Every year as spring approaches, shelters and rescue groups face a daunting challenge: Find homes for the cats before the kittens arrive.
That's because once kitten season starts, even the sweetest, handsomest and most well-mannered cats may run out of time before anyone recognizes them for the wonderful companions they are and adopt them.
The sole reason: Cats just aren't as cute as kittens. Being overlooked at the shelter is bad news for the cats, of course, but it's also unfortunate for many people who don't realize that an adult cat may, in many cases, be a better choice than a kitten. Sure, kittens are cute, but they also can be a bit of a trial as they grow up. They need extra time, extra training and extra tolerance for all those crazy things that kittens do.
An adult cat can slide quickly into your life. You know pretty well what you're getting with a grown cat -- activity level, sociability, health, etc. Given time in a loving environment, a grown cat forms just as tight a bond with his new people as any kitten can.
With adult cats, knowing a little of the animal's background is important, especially if your family has other pets, or children. (A cat who has never experienced them may have a more difficult time adjusting to a new family that includes either or both.) You can ask questions directly about the cat's background if you're adopting from the original owner. And most shelters or rescue groups also try to provide some basic background information, which they ask of the people giving up their pets.
What if the information isn't flattering to the cat? For example, what if he became available for adoption because of his failure to use a litter box? Give the cat the benefit of the doubt, if you have the time and patience to work on solving the problem. And remember, too, that you don't know the contributing factors. Maybe the litter box was never cleaned or was left in a spot that was convenient for the owner but disconcerting for the cat.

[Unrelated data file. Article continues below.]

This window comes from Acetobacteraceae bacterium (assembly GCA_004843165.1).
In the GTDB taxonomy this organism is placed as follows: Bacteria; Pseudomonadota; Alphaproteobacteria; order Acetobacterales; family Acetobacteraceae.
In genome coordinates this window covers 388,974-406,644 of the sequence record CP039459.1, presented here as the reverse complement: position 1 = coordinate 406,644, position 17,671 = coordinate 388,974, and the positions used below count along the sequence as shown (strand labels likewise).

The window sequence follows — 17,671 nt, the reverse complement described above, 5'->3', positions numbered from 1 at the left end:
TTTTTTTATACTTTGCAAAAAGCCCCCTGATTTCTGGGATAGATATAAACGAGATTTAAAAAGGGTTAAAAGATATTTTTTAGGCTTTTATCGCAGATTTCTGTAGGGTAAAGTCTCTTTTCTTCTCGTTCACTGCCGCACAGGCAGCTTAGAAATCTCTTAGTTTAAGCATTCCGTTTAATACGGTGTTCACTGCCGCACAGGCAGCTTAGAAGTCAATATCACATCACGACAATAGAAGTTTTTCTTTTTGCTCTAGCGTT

If at all possible, take each adult cat you're considering away from the caging area of the adoption center. Sit down with the animal in your lap, alone in a quiet place, and try to get a feel for the cat as an individual. Shelters are stressful places, so the cat may need a few quiet minutes to collect herself. A calm, confident and outgoing cat will respond pretty readily to your attention, relaxing in your lap, pushing for strokes and purring.
No matter how promising the initial meeting, remember that cats don't react well to change, so be prepared to give your new pet time to adjust to new surroundings once you take her home. Experts advise starting out your cat in a small, enclosed area -- a spare bathroom or small bedroom equipped with food and water, litter box, toys and a scratching post. A few days of quiet seclusion with frequent visits from you will relax your new pet and re-establish good litter-box habits.
If you're even considering bringing a pet into your life, please don't wait for kitten season -- take the plunge now. This is the time of year when adult cats in shelters get to shine a little extra, and there are enough of them around to give you a chance to bring home a pet you'll adore for years to come.
PETS ON THE WEB
Adult cats aren't the only shelter pets facing some spring deadlines -- adult rabbits are under pressure, too. That's because spring means Easter, a time when baby rabbits show up in pet stores, advertised as the perfect holiday gift for children. Later, many of these darling babies will end up in the shelter when their novelty wanes, adding to the overcrowding.
The House Rabbit Society (www.rabbit.org) has named February "Adopt a Rescued Rabbit Month," with plenty of information on these pets -- which contrary to popular belief, are better suited for adults than to children -- at one of the best pet Web sites around.